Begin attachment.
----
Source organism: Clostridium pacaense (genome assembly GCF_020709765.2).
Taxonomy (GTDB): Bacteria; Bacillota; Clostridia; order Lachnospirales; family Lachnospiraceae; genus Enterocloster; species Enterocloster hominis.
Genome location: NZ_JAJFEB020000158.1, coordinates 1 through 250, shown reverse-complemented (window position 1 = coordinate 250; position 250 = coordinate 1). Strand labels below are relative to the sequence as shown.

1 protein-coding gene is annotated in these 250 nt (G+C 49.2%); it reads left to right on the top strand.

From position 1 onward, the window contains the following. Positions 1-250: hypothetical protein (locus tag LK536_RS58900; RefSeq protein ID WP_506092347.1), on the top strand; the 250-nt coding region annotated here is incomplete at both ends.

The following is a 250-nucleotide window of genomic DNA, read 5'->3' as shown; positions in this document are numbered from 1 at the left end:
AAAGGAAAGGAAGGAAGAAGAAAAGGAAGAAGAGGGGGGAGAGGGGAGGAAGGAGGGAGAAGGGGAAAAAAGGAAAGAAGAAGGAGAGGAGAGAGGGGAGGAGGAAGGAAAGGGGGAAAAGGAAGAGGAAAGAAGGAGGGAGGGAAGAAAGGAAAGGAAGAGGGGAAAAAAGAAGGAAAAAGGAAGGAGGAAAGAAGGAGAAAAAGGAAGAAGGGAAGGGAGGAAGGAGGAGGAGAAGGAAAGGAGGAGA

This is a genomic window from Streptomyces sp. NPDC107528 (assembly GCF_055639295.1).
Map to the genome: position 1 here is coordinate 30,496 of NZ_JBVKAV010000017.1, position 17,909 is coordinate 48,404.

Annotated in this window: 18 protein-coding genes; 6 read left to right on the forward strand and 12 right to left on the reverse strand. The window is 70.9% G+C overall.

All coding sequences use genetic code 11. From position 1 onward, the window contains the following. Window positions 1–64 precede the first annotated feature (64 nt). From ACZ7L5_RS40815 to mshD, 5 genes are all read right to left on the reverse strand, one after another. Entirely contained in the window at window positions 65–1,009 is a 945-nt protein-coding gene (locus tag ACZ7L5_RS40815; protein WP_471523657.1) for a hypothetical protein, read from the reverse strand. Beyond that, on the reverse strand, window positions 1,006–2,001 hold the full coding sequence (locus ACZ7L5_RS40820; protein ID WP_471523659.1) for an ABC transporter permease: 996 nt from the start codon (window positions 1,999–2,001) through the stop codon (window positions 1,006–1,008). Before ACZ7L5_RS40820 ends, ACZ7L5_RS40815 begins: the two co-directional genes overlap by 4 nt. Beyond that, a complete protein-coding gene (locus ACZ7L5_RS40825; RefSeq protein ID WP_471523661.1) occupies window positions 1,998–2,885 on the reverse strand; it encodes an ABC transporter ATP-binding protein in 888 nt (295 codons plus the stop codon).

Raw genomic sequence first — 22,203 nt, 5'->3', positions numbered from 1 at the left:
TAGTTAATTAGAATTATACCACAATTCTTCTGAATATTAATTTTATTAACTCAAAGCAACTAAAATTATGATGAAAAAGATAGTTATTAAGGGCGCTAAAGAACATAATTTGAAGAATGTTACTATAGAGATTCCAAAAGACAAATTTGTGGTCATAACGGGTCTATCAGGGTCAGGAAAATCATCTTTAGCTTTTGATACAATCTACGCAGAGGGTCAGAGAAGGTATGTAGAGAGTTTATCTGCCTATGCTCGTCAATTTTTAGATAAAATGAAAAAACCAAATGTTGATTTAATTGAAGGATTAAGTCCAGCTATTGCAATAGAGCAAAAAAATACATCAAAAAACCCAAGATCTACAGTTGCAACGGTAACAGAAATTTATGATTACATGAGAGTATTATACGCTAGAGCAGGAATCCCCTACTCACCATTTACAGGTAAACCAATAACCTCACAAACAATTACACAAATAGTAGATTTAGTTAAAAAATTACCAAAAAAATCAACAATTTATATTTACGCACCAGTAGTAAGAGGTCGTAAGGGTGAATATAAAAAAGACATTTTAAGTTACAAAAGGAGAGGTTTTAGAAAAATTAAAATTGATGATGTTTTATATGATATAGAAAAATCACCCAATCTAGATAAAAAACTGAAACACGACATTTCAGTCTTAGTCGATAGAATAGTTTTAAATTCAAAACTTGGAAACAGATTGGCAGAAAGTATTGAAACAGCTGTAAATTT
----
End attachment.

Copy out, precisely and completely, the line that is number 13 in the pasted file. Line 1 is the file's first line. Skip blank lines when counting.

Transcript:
TAGTTAATTAGAATTATACCACAATTCTTCTGAATATTAATTTTATTAACTCAAAGCAACTAAAATTATGATGAAAAAGATAGTTATTAAGGGCGCTAAAGAACATAATTTGAAGAATGTTACTATAGAGATTCCAAAAGACAAATTTGTGGTCATAACGGGTCTATCAGGGTCAGGAAAATCATCTTTAGCTTTTGATACAATCTACGCAGAGGGTCAGAGAAGGTATGTAGAGAGTTTATCTGCCTATGCTCGTCAATTTTTAGATAAAATGAAAAAACCAAATGTTGATTTAATTGAAGGATTAAGTCCAGCTATTGCAATAGAGCAAAAAAATACATCAAAAAACCCAAGATCTACAGTTGCAACGGTAACAGAAATTTATGATTACATGAGAGTATTATACGCTAGAGCAGGAATCCCCTACTCACCATTTACAGGTAAACCAATAACCTCACAAACAATTACACAAATAGTAGATTTAGTTAAAAAATTACCAAAAAAATCAACAATTTATATTTACGCACCAGTAGTAAGAGGTCGTAAGGGTGAATATAAAAAAGACATTTTAAGTTACAAAAGGAGAGGTTTTAGAAAAATTAAAATTGATGATGTTTTATATGATATAGAAAAATCACCCAATCTAGATAAAAAACTGAAACACGACATTTCAGTCTTAGTCGATAGAATAGTTTTAAATTCAAAACTTGGAAACAGATTGGCAGAAAGTATTGAAACAGCTGTAAATTT